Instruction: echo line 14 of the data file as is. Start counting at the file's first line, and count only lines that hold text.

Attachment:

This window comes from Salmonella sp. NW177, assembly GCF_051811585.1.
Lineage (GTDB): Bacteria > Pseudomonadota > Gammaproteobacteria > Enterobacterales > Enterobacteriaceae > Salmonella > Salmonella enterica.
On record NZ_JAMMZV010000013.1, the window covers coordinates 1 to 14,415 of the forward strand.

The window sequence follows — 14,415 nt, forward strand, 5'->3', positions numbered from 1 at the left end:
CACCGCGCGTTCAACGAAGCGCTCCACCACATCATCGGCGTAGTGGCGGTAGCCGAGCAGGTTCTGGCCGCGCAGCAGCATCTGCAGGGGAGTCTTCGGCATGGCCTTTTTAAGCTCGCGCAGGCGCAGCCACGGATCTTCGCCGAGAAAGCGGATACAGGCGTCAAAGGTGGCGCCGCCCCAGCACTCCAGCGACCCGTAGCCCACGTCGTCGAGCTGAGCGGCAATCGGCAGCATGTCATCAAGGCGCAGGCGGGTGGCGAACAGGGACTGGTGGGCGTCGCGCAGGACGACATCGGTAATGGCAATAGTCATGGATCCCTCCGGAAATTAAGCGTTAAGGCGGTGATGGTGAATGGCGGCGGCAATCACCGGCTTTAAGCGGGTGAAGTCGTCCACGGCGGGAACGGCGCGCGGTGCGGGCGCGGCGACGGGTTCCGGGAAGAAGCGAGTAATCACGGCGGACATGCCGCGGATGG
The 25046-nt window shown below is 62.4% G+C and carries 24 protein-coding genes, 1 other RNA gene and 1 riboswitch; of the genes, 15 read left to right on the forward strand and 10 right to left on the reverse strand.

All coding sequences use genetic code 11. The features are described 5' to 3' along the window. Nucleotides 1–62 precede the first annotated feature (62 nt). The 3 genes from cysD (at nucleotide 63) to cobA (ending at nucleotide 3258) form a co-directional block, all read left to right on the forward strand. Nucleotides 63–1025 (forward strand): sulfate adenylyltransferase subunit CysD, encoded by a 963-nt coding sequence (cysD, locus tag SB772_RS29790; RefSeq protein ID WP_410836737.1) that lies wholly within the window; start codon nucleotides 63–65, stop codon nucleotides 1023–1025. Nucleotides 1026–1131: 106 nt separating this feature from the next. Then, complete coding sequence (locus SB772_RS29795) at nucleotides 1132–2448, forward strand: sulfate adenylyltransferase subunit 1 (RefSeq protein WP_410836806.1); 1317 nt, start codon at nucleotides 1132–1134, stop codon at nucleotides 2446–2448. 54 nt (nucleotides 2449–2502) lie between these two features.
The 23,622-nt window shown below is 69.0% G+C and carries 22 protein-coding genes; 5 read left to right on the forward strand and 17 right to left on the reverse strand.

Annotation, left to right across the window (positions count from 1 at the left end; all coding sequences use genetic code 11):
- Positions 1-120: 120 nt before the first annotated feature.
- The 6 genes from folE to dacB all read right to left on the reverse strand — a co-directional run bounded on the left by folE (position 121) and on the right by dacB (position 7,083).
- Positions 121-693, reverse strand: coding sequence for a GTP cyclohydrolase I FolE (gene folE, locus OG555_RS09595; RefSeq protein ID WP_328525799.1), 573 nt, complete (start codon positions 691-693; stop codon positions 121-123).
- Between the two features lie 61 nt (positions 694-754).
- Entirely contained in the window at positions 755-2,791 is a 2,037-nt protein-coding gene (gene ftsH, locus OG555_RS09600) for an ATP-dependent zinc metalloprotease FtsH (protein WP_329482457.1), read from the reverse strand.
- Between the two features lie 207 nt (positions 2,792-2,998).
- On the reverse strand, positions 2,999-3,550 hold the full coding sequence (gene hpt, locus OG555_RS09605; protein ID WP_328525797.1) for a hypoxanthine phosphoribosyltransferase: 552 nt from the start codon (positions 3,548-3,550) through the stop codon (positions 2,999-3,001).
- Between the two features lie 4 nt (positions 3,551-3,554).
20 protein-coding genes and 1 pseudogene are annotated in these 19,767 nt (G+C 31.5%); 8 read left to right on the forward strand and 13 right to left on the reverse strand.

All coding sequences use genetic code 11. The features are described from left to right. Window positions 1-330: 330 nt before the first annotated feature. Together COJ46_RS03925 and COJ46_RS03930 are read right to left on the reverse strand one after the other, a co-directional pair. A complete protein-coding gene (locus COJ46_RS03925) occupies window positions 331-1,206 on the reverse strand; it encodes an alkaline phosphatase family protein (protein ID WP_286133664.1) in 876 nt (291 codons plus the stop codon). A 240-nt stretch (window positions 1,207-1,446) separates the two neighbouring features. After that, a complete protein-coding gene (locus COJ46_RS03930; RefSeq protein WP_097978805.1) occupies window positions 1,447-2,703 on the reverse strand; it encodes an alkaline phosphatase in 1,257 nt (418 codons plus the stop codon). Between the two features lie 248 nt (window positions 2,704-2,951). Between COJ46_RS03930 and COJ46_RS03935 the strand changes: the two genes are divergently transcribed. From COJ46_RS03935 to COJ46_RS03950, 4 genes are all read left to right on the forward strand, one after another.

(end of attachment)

- Entirely contained in the window at positions 755-2,791 is a 2,037-nt protein-coding gene (gene ftsH, locus OG555_RS09600) for an ATP-dependent zinc metalloprotease FtsH (protein WP_329482457.1), read from the reverse strand.